Prairies and Grasslands
Effigy Mounds National Monument encompasses the ends of two substantial ridge systems that are adjacent to the Yellow River Valley. Early maps showed that these areas were open with little woody vegetation occurring. One map (1893) shows in detail the old field areas with widely scattered stumps reflecting possible clearing of savannas.
The agriculture of the early 1900s consisted of low intensity, prechemical farming practices that eliminated some but not all of the native species that were native to the area. Then in the mid 1900s farming intensity increased with the use of tractors and row crop agriculture practices. Much of the native grasses and many of the native forbs in those areas were lost.
In the 1980’s, vegetation surveys showed many prairie species in small openings along the bluffs. Controlled burns in the monument began in the spring in the late 1980’s. Today, the prairies are burned periodically and provide excellent habitat for many insects, small mammals, birds and reptiles. A rotational burning cycle has been implemented to provide habitat for wildlife while maintaining the diversity and composition of the prairie landscapes.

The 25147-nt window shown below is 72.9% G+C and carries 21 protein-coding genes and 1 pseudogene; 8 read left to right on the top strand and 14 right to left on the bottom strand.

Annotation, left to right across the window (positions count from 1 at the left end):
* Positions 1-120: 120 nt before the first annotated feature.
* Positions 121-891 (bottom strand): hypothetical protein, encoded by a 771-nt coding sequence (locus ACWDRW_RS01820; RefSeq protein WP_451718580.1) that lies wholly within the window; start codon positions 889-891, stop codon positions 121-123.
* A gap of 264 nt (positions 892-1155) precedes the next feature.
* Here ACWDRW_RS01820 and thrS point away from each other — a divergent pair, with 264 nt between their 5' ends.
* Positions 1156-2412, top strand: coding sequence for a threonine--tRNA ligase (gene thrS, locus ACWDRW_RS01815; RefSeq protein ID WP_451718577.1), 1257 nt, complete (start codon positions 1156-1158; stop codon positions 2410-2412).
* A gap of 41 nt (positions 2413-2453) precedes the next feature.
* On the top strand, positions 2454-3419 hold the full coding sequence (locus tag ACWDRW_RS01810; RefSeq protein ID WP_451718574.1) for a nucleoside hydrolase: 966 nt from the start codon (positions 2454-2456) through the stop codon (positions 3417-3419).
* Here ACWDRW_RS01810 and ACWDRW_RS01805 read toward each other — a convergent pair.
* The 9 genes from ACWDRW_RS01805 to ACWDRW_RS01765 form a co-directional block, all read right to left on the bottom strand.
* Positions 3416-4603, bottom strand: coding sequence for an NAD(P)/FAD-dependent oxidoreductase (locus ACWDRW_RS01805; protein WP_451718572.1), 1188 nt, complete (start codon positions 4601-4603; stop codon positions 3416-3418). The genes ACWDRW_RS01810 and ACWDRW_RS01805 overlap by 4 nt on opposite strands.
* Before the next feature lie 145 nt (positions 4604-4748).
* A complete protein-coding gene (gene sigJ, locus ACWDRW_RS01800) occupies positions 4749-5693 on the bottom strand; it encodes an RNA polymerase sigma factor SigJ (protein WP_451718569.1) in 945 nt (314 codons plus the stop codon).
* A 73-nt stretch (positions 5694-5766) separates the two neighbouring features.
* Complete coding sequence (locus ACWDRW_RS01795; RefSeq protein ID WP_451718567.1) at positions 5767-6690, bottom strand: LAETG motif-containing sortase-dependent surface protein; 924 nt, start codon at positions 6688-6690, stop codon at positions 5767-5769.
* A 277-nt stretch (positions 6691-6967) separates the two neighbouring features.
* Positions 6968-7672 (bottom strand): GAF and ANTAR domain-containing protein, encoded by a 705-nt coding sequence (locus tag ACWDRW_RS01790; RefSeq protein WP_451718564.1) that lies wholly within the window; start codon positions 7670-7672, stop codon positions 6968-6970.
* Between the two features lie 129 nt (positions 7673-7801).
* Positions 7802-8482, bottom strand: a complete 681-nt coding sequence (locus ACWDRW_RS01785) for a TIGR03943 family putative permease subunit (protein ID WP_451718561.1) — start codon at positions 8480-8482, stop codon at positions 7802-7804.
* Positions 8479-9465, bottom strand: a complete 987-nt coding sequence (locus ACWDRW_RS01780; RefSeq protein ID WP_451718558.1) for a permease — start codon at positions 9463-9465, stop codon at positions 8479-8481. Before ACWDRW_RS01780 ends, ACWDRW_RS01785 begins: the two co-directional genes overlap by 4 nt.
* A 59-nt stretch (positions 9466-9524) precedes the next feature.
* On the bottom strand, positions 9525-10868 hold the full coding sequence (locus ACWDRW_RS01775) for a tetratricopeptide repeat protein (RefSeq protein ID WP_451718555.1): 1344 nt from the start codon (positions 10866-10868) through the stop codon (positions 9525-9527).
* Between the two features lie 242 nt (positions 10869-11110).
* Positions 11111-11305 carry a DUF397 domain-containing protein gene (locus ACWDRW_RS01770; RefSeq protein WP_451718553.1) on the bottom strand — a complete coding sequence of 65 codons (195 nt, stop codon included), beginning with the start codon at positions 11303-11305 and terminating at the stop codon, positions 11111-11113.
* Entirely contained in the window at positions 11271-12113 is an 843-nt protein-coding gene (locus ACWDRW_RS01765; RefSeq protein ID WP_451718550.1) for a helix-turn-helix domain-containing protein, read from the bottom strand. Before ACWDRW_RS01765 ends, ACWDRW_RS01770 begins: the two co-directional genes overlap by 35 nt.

Big bluestem, Indian grass, switchgrass and little bluestem make up the predominate grass species of the tall grass prairie in the monument. Butterfly weed, compass plant, blazing star, and purple and yellow coneflower add color to the open grasslands. The prairies reach their height in late summer when the grasses mature and blazing star, goldenrods and asters begin to bloom.
Did You Know?
In 1880, Alfred J. Hill and Theodore H. Lewis formed the Northwestern Archeological Survey for the purpose of surveying mounds in the Upper Mississippi Valley. Lewis spent eleven field seasons in Iowa and was the first to map mounds in the present Effigy Mounds National Monument.